Proposal Would Replace Midtown's Old Forest with a Newer Model



Some of my best friends are trees, says Portland transplant Lake Tweely
  • "Some of my best friends are trees," says Portland transplant Lake Tweely
Lake Tweely thinks Memphis has a lot of potential. The Boise native who spent a year-and-a-half in Portland before moving to a place where he thought that might actually impress somebody, cited all of the good things happening with Overton Square, Crosstown, Broad Ave., and Cooper Young, before airing his lone grievance and sharing his bold vision for the future.

"This place has so much energy and soul," Tweely says. "But the so-called 'Old Forest' thing that's happening in Overton Park has got to come down." Tweely isn't anti-tree, he just thinks Memphis would be better served by a newer forest that's up to date and appeals to younger people.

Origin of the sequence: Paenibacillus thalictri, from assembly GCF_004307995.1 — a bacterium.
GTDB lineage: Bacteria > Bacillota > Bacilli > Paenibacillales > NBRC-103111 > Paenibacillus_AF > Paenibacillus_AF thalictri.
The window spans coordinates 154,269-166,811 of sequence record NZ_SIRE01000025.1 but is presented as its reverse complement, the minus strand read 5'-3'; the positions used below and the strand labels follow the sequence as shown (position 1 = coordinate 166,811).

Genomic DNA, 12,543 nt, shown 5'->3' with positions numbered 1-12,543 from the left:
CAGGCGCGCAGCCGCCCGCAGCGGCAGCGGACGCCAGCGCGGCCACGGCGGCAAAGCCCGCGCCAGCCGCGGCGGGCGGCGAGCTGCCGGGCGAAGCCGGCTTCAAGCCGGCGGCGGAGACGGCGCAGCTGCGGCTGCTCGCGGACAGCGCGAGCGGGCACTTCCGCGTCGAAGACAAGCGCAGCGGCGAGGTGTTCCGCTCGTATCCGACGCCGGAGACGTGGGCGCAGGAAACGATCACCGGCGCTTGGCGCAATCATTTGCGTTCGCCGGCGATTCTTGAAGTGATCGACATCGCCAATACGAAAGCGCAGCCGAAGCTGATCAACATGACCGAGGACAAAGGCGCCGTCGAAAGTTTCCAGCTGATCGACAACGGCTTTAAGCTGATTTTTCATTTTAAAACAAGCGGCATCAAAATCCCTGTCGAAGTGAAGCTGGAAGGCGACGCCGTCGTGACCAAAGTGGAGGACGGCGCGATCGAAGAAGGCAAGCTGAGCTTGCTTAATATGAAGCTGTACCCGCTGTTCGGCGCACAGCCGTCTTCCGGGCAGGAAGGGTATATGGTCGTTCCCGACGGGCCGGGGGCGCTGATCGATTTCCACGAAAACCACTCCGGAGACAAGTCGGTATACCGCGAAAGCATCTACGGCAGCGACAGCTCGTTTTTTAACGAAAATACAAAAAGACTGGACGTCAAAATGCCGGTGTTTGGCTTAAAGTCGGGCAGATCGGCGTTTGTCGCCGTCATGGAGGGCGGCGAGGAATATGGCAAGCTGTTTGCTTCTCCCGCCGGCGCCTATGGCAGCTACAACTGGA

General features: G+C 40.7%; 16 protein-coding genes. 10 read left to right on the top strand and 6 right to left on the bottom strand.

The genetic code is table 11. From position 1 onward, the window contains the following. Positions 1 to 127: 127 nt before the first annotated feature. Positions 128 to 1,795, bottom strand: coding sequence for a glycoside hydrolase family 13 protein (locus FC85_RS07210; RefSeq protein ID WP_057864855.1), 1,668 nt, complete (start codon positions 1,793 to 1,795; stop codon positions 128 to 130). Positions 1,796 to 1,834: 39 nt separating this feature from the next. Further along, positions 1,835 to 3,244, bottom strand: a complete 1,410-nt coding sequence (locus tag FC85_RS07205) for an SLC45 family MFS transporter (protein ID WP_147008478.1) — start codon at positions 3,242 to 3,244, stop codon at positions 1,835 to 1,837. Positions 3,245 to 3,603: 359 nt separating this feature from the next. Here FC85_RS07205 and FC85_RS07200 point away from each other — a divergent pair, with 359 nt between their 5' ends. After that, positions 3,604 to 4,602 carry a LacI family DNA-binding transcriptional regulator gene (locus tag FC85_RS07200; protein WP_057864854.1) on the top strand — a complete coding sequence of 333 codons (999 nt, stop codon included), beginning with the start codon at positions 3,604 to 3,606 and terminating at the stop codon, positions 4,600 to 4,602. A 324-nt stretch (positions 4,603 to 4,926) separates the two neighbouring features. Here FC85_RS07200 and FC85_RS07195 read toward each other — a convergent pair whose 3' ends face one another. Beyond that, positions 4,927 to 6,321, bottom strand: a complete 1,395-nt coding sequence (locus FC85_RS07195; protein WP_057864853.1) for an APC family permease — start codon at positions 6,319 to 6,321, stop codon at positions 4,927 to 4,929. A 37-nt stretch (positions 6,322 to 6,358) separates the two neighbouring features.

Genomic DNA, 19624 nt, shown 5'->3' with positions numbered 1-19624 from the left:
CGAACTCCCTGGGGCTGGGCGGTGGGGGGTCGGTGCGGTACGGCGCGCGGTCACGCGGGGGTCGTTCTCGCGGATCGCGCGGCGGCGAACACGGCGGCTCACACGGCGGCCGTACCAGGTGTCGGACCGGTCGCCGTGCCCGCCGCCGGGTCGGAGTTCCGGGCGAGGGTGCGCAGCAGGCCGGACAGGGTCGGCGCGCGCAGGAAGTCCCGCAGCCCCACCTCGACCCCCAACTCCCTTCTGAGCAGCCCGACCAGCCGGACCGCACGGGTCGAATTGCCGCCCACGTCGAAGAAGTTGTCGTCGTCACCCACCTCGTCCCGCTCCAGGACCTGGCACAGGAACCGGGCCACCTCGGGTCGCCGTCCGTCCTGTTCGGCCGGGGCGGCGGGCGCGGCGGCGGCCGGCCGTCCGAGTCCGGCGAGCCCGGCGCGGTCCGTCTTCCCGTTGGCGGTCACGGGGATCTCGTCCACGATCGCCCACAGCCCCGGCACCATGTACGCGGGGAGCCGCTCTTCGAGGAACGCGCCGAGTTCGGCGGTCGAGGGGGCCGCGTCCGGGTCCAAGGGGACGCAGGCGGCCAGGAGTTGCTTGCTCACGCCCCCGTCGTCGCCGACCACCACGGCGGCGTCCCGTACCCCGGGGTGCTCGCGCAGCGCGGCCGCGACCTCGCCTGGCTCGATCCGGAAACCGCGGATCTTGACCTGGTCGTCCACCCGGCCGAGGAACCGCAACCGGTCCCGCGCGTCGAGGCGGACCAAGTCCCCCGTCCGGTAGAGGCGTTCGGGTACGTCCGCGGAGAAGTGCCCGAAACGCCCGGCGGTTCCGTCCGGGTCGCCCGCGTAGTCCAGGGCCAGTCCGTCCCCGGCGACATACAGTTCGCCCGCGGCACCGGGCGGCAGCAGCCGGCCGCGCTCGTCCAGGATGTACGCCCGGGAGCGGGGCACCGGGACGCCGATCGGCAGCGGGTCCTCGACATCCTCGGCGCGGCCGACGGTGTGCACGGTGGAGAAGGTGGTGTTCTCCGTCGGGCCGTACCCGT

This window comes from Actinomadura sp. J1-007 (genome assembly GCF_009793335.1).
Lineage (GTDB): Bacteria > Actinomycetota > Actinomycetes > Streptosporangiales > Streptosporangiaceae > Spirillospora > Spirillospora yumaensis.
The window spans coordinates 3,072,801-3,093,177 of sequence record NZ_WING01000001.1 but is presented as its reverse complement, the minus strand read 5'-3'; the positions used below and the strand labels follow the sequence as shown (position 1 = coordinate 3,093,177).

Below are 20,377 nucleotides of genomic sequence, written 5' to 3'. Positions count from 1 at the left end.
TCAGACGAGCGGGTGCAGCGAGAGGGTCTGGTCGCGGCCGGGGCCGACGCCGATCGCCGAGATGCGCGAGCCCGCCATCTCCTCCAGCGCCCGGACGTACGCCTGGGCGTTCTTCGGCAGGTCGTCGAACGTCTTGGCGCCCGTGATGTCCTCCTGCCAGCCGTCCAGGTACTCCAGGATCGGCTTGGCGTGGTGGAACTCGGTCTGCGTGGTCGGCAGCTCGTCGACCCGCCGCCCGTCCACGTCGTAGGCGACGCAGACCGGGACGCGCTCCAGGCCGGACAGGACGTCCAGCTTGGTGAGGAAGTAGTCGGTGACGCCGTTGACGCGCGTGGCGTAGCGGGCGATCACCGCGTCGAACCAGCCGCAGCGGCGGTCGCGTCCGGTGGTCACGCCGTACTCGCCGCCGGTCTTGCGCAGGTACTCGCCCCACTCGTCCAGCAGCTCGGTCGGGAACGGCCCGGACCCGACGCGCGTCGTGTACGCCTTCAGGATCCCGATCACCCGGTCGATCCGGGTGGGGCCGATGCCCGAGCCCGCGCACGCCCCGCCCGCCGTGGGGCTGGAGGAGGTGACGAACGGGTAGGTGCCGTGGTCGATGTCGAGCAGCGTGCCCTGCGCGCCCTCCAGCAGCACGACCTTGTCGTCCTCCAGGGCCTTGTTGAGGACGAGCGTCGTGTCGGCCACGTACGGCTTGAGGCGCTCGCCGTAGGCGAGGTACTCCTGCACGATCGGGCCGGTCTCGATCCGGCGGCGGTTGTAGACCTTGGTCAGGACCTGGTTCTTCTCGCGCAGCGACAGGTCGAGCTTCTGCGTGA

"The name says it all," Tweely elaborates. "'The Old Forest' doesn't sound like a place you hang out with your friends, it sounds like a place you go to kick your meth habit or something."

Although plans have yet to be finalized,Tweely has some ideas about what a new Midtown forest might look like.

"First, it has to be organic," he says. "So, to my mind it all comes back to food trucks and locally-produced craft beer. These are the sorts of things younger people expect from nature, and if we want to attract and keep innovative business-minded people in Memphis, we can't afford to not do this."

Tweely also invisions pop-up style kiosks he calls "coffee stumps," that would sell beverages and gourmet donuts while providing gallery space for local artists.

"Right now I'm talking to fabricators who build those cell phone towers that look like trees," Tweely says. "Can you imagine a brand new forest full of craft beer and artisanal donuts with the fastest Internet in the city? Of course you can't. That's what I'm here for."


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